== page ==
Currency outlook: US dollar may be caught between two opposing trends

Invesco Fixed Income shares its views on currencies around the world

Time to read: 3 min

US dollar: Neutral. We believe the US dollar is caught between two trends. Interest rate hikes and balance sheet reduction by the US Federal Reserve (Fed) have increased US dollar funding costs and tightened financial conditions, spurring the dollar rally. Uncertainty over trade policy has exacerbated the move. On the other hand, global growth has been strong and it appears that US economic activity, while buoyant, has peaked — a convergence that typically causes the US dollar to weaken.


Interest rate outlook: US GDP of 2.8% expected in 2018

Invesco Fixed Income shares its views on rates around the world

Rob WaldnerTime to read: 3 min

US: Neutral. We expect US rates to stay range-bound, caught between growing trade worries and above-trend US growth. Core inflation continues to be benign, and we expect it to peak in the next two months at around 2.4%. After this, we see softer rental and service costs driving it below 2%. Assuming no large trade-driven shocks, US growth is likely to remain above trend for the rest of the year. It should be supported by increased energy sector capital expenditures, strong job growth and strong consumption. We expect 2018 gross domestic product growth of around 2.8%, 1% above the long-term sustainable trend. The risk of tighter global financial conditions due to trade-related tensions and the possibility of further tariffs in the next few months may cause asset price volatility. Treasury prices may benefit if volatility picks up.


Limited supply has supported municipal bonds in 2018

Tax reform created a rush of issuance last year

 Time to read: 3 min

Recently, municipal bonds have performed well despite increased market volatility and a rising interest rate environment that saw the 10-year US Treasury yield breach 3% a number of times this year.1 The Bloomberg Barclays Investment Grade Municipal Bond Index has returned 0.49% and the corresponding high yield municipal index has returned 1.07%, quarter-to-date.2 We believe this strong muni performance was due in part to investor risk aversion that has benefitted both municipal bonds and Treasuries as well as a reduction in muni supply following the 2017 tax reform.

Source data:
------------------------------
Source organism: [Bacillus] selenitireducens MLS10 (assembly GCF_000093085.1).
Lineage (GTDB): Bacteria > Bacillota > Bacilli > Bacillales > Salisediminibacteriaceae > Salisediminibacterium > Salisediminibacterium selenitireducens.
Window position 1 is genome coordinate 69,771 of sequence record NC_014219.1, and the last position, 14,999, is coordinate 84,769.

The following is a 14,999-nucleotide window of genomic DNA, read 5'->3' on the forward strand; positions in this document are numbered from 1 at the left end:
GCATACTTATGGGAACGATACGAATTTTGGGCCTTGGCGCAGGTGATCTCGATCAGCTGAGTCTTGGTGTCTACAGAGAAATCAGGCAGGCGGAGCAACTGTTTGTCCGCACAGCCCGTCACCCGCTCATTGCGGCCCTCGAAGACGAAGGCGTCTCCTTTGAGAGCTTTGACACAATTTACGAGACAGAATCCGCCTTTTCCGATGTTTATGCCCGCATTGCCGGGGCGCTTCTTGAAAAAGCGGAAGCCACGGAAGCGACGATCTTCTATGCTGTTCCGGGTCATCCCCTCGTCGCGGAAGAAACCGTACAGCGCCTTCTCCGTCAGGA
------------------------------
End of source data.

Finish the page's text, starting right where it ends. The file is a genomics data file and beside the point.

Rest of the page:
Assessing the expanding universe of triple-B rated corporate debt

Does higher issuance equal higher risk?

Time to read: 3 min

In the midst of all the geopolitical drama of the past year, it was easy to overlook a developing story in triple-B rated bonds — issuance has exploded. According to Morgan Stanley, there is now $2.5 trillion of triple-B rated debt outstanding, nearly double that of five years ago.1 Now, the big question is whether rising leverage is a sign of increasing risk for investors, as companies may become vulnerable to downgrades. At Invesco Unit Trusts, we see this growth (and accompanying volatility) in triple-B bonds as an opportunity for strategies that are designed to identify companies with strong fundamentals and hold their bonds to maturity — like unit investment trusts (UITs).

What is driving the surge in issuance? 


It’s official: US Treasury to launch a 2-month T-bill

Invesco Fixed Income does not anticipate significant market disruption due to the new T-bill offering

Time to read: 2 min

A new 2-month Treasury bill (T-bill) will launch in October, according to details announced by the Treasury on Aug. 1. The new T-bill will share a schedule with the 1-month T-bill, which is currently auctioned on Tuesday and settled on Thursday of the same week. Then on Dec. 6, both bills will transition to a Thursday auction and settlement the following Tuesday. Invesco Fixed Income believes that this transition period should allow investors to become familiar with the new bill and help minimize the possibility of disruption at the short end of the Treasury bill yield curve.


What could a trade war mean for US macro fundamentals?

The biggest risk could be a tightening of financial conditions

James OngTime to read: 3 min

The growing prospect of a global trade war presents major consequences for global markets, and the implications are difficult to assess. Because the past 30 years have consisted of generally expanding trade liberalization and global trade (shown in Figure 1), we are left with limited information on how financial markets would likely respond. Below, I discuss Invesco Fixed Income’s view of how the situation could affect US macro fundamentals, and I highlight the potential impact on fixed income markets.